Honestly I love the concept, and I would definitely buy it as a reasonable cost ($150? Sounds like a dream but I'd say that's a tad unrealistic if we're going for "the best" experience. That wouldn't be a bad entry-level price for such a headset though, like with reduced resolution, etc. I think we really shouldn't expect less than $200, but no more than $350). If Sony can pull of an amazing immersion system with this with great support and functionality, while doing something about the "sick stomach" feeling, I think this will sell very well within that price range.



Imagremlin said:

This is the first next-gen technology that actually gets me excited. I'm not particularly swayed by ooh-new-shinier-graphics. Having thoroughly enjoyed the 3D immersion in Resistance, Killzone and Motorstorm, this really ticks my boxes. Having said that, "its the games, stupid". Show me a great game running on the device and I'm sold.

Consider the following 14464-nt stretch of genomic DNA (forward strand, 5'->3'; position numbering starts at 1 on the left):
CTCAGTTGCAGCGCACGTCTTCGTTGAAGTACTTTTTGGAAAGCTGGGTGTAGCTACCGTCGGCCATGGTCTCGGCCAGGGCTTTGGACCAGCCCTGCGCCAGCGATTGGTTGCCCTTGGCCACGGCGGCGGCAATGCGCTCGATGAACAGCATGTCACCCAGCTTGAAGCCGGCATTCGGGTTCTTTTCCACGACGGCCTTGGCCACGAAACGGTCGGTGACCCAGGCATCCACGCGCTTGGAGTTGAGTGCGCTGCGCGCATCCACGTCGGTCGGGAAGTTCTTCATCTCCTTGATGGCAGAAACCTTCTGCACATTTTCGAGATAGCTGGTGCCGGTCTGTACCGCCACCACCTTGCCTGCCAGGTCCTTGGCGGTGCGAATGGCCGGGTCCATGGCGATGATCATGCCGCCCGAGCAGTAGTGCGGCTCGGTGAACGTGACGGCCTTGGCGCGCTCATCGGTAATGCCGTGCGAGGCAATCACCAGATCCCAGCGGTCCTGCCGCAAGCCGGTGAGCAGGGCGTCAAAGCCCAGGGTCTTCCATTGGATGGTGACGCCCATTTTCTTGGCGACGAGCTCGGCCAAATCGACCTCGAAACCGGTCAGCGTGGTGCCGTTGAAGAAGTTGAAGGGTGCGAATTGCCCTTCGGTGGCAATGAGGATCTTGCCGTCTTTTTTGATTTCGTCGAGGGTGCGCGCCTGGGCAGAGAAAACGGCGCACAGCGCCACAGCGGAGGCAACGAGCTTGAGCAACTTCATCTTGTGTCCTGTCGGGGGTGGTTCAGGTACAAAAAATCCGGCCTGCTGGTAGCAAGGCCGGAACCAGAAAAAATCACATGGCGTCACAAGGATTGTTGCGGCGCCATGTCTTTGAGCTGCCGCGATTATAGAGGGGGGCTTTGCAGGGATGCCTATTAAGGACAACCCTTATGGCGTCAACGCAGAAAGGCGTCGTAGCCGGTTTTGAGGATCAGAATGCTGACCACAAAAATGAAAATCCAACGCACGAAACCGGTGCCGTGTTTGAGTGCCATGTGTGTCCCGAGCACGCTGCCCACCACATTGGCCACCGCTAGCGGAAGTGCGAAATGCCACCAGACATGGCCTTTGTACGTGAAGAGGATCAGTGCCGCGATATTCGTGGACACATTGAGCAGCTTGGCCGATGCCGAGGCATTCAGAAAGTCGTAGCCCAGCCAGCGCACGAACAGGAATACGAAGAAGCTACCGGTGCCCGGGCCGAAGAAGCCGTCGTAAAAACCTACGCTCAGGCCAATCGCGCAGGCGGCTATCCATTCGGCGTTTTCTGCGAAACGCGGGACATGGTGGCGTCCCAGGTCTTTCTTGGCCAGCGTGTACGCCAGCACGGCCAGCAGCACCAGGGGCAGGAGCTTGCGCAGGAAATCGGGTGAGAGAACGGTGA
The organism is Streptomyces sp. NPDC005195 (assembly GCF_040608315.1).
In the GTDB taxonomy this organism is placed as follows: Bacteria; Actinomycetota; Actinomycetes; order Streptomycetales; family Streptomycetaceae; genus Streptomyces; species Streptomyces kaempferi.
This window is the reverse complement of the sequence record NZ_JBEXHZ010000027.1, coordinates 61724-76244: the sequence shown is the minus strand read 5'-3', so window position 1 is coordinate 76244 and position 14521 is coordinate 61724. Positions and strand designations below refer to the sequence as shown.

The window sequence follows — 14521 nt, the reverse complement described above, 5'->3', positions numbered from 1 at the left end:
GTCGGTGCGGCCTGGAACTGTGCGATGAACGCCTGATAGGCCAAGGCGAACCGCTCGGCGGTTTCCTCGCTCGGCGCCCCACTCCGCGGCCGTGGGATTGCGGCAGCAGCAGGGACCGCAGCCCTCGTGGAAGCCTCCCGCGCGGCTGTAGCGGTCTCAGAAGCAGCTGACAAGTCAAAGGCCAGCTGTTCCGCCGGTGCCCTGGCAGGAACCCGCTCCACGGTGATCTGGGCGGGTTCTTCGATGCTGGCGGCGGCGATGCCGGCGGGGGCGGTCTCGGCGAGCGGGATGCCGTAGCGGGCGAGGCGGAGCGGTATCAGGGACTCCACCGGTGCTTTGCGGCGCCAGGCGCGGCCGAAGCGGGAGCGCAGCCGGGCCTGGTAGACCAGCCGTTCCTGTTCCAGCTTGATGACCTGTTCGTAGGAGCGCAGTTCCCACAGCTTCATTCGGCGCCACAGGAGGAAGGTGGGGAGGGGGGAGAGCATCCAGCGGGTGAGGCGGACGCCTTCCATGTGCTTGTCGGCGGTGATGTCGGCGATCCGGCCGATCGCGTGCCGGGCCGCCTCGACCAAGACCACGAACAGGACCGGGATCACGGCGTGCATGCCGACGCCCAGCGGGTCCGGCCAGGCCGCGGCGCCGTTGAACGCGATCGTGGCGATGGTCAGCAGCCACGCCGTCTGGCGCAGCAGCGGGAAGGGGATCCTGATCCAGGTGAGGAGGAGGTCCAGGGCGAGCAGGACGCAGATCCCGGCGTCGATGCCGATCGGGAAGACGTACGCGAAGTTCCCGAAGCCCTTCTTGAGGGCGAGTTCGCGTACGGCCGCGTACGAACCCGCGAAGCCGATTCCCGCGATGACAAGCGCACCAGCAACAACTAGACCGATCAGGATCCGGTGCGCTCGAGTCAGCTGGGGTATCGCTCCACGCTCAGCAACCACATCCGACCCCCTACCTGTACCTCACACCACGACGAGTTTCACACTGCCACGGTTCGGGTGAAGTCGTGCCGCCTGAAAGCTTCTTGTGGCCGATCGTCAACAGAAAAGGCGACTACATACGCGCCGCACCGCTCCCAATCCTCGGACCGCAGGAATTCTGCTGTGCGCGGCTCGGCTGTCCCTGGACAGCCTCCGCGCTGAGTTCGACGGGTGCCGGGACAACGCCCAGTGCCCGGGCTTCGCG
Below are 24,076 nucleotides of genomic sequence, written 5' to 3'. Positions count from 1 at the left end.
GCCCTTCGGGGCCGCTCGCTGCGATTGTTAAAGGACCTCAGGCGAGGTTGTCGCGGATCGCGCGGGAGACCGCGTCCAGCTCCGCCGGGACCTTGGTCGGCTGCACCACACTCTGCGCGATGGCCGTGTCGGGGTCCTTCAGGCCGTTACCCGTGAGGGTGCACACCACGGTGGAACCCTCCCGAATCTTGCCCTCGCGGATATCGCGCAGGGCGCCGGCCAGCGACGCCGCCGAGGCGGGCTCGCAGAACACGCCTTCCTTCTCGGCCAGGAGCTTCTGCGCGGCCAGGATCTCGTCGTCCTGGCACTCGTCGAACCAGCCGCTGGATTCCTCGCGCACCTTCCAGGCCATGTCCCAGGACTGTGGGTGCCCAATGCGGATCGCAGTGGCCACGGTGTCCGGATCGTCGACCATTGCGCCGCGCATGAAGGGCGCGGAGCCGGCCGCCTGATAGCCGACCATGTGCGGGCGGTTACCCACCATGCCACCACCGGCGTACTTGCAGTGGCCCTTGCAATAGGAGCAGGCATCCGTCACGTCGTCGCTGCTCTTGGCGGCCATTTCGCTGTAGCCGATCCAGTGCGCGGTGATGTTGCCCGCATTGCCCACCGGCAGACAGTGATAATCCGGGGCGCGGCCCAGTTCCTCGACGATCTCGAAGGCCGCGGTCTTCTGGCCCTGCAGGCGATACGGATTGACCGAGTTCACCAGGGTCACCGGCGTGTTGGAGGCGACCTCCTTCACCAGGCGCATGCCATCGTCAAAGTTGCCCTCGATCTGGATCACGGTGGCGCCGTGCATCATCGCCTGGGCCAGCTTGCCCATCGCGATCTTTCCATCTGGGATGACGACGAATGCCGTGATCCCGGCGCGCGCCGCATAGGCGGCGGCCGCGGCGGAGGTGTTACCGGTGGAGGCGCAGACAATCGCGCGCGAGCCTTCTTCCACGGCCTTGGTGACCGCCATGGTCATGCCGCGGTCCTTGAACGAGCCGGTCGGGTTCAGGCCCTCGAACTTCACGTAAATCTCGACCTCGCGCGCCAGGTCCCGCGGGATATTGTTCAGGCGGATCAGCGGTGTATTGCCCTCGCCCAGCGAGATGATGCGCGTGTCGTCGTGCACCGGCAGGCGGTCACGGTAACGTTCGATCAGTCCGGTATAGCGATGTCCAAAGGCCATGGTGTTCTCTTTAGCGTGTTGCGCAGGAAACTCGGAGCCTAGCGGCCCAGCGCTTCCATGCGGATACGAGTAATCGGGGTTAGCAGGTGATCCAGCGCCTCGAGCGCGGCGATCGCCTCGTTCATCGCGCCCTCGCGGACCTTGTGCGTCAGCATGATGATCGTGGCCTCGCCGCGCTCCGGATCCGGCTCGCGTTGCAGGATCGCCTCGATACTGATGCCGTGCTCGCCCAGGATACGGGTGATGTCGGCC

Lopezdm said:

I love the idea behind but I just can't get behind it. In the 80's there was products like this in arcades. I will admit they were not as advanced as this but with the added tech the cost goes up. I currently like relaxing on my couch and gaming. I feel like this headset would be uncomfortable to wear. After a day long playing session this could be an issue. I think that this will just end up being a expensive gimmick but I could be wrong.



Wickit_Panda said:

Sony cannot avoid creating this headset or they will be left behind. It may not always have to be tied to the PS4. In a couple of years or so it may be a self contained unit incorporating a Vita, or at least be connected to one or to an experia mobile. Its almost a certainty. Oculus are already counting on it. Its one of those things you have to experience to be convinced. It's hard to imagine, but being inside a game rather than being separated via a screen is a totally different experience, can't even compare it. Yes, I'd buy one, even for $600.